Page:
For some, it was the essence of childhood on Long Island: Bobbing up and down on carved wooden horses at Nunley's Carousel. Old-time tunes -- "Pop Goes the Weasel," anyone? -- played from an organ as the ride went round and round, turning nearby crowds into a whir of colors.
Don't cling only to the memories. Make new ones this weekend at Nunley's 1912 Festival on Museum Row in Garden City to celebrate the carousel's 100th anniversary with period games, crafts and amusement park food.
"People grew up on that carousel," says Gary Monti, director of the Cradle of Aviation Museum, which is organizing the event. "We get people coming in all the time who say, 'Wow, I used to ride this as a kid. This is so great.'"
WHAT TO EXPECT
You don't have to be a kid to enjoy the two-day festival. Still, the event is perfect for families, Monti says.
Keeping true to the turn-of-the-20th-century theme, games include croquet, sack races, hoop and stick races, bean bag tosses and others. Winners receive novelty prizes.
"If you went to Coney Island in 1912, and you went to the arcade area, you'd see something like this," says Monti. "We're going to have classic games where you throw a ball at metal milk bottles and try to knock them down."
Like crafts? There will be areas to make clothespin dolls and early animation flip books. Vendors will sell hot dogs, cotton candy, popcorn and pretzels ($2-$5) outside.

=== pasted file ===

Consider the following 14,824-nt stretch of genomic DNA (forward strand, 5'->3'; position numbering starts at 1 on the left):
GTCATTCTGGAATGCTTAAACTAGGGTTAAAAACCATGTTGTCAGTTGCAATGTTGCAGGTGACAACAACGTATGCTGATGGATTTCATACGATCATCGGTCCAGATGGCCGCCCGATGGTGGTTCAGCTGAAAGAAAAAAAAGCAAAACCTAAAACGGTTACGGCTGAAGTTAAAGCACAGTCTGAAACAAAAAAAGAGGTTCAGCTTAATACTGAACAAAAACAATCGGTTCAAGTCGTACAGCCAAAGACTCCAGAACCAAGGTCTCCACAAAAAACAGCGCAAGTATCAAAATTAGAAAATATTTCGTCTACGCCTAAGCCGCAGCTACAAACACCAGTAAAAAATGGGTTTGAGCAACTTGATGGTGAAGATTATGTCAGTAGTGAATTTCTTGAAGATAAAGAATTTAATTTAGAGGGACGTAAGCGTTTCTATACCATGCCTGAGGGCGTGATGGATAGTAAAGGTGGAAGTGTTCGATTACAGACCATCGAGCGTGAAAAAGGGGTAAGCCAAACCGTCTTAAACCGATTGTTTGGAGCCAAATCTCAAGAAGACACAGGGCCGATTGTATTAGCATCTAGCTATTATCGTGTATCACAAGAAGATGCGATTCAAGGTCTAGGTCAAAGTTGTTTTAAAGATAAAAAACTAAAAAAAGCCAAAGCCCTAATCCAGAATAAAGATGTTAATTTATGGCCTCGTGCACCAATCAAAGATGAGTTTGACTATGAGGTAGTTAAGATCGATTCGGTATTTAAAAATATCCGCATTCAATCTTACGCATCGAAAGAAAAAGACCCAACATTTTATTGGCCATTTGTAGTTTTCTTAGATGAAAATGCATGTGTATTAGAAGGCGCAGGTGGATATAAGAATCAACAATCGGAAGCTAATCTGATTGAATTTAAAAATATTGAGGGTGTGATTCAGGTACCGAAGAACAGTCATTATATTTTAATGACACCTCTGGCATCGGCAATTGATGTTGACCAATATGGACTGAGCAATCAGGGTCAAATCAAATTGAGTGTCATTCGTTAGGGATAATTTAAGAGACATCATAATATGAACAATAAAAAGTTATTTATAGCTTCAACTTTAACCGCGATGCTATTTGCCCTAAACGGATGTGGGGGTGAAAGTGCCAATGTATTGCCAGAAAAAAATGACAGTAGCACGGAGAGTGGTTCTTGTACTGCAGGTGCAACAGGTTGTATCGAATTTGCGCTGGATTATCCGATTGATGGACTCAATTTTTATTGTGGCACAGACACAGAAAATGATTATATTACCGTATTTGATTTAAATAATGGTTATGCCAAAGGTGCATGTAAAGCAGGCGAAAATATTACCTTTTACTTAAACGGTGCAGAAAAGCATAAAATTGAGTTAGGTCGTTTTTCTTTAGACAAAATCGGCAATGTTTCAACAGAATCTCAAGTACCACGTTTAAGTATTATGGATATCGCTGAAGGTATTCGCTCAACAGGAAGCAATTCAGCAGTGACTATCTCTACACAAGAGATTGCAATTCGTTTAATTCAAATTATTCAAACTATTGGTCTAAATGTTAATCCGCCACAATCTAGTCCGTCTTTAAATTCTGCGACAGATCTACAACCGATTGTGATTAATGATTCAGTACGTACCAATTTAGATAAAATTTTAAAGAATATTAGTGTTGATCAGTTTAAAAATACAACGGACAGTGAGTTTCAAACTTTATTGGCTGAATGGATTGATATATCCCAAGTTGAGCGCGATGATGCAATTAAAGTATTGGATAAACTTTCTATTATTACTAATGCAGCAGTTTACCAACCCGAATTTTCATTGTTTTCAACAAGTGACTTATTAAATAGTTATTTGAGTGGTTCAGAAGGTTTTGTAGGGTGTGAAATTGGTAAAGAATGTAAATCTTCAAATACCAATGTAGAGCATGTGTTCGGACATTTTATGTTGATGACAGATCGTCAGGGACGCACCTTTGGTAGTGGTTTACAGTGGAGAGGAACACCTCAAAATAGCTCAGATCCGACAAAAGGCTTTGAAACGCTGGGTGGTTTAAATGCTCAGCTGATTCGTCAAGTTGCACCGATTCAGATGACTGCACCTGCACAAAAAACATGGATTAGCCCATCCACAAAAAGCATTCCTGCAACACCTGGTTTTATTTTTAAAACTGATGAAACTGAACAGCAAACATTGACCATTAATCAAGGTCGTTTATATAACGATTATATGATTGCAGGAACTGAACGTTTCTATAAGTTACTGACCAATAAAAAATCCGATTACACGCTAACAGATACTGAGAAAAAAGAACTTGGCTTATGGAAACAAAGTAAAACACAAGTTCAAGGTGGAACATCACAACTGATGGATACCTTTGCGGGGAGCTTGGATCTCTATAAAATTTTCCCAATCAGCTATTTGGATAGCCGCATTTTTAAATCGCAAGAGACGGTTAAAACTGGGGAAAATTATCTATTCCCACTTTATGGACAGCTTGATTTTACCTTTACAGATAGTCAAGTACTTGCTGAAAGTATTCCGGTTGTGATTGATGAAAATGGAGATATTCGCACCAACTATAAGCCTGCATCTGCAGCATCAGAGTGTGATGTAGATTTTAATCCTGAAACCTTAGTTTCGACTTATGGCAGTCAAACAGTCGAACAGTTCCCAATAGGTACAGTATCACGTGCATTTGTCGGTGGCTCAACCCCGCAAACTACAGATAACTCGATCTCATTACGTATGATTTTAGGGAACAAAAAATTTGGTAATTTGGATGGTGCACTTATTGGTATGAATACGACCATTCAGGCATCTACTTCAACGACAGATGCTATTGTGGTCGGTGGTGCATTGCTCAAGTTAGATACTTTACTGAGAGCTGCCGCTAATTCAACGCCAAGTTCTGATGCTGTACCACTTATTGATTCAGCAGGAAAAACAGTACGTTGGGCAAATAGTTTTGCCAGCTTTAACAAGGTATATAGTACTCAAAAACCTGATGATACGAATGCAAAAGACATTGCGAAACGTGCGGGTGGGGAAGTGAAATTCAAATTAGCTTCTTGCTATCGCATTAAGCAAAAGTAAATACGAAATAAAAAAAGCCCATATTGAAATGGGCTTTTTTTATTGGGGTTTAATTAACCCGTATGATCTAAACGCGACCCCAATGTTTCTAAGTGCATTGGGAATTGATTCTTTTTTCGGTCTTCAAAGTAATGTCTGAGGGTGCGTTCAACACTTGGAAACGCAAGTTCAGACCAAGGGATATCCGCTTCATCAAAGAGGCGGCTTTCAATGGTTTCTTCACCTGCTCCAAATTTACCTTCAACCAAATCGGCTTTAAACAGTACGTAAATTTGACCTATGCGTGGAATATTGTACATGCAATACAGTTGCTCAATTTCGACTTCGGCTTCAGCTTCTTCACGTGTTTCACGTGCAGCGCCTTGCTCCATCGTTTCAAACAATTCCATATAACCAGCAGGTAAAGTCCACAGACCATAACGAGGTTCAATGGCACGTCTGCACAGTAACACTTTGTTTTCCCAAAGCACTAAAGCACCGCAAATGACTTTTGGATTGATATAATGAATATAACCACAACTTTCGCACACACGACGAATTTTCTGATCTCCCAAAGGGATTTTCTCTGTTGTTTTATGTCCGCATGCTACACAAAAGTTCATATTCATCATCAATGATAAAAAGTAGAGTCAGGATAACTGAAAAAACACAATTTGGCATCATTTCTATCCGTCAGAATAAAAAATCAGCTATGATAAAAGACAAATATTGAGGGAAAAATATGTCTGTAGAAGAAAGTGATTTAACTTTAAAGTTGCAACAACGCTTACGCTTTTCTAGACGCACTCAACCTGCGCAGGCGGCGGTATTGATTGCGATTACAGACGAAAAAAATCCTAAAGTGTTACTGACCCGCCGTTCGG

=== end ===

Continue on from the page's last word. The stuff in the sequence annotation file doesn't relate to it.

A barbershop quartet adds to the Coney Island-like atmosphere, as well as photo ops with Teddy Roosevelt impersonator Jim Foote of Sea Cliff, and a replica of the cockpit inside aviator Glenn Curtiss' 1909 plane, the Golden Flyer.
For inquisitive minds, an exhibit covers carousel artisans, the history of Nunley's, carving tools and carousel mechanics.
The carousel's first home was at Golden City Park in the Canarsie neighborhood of Brooklyn. It was relocated in 1940 to Nunley's Amusement Park in Baldwin, where it remained until 1995. The park's crown jewel — the carousel — was beloved by generations. One couple was even married on the carousel in the '90s, says Monti.
For Larry Rooney, 70, of Bellmore, "it was a place to go and have a good time." He went on a double date in 1959. On the carousel, Larry "picked off as many rings as there were turns," trying to impress his date.
"I guess I was" impressed, Donna Rooney, 67, says with a laugh. (They've now been married for 48 years.)
If riders were lucky enough to grab a brass ring among the dozens of silver ones, they earned a free ride, says Marisa Berman, 29, of Oceanside. "It was a rite of passage .?.?. making a slow, simple ride into a quest," she says.
There are still 41 horses and one lion on the carousel, which was restored in 2007. Barbara Southard, 73, of Miller Place always opted for one particular white horse when she visited in the 1940s. The ride felt "like you were flying," she says, adding, "I bet that children now, even with all of the technology that is available to them, will get a certain sense of magic on the carousel."
INFO 516-572-4012, cradleofaviation.org
ADMISSION $5 (includes carousel ride)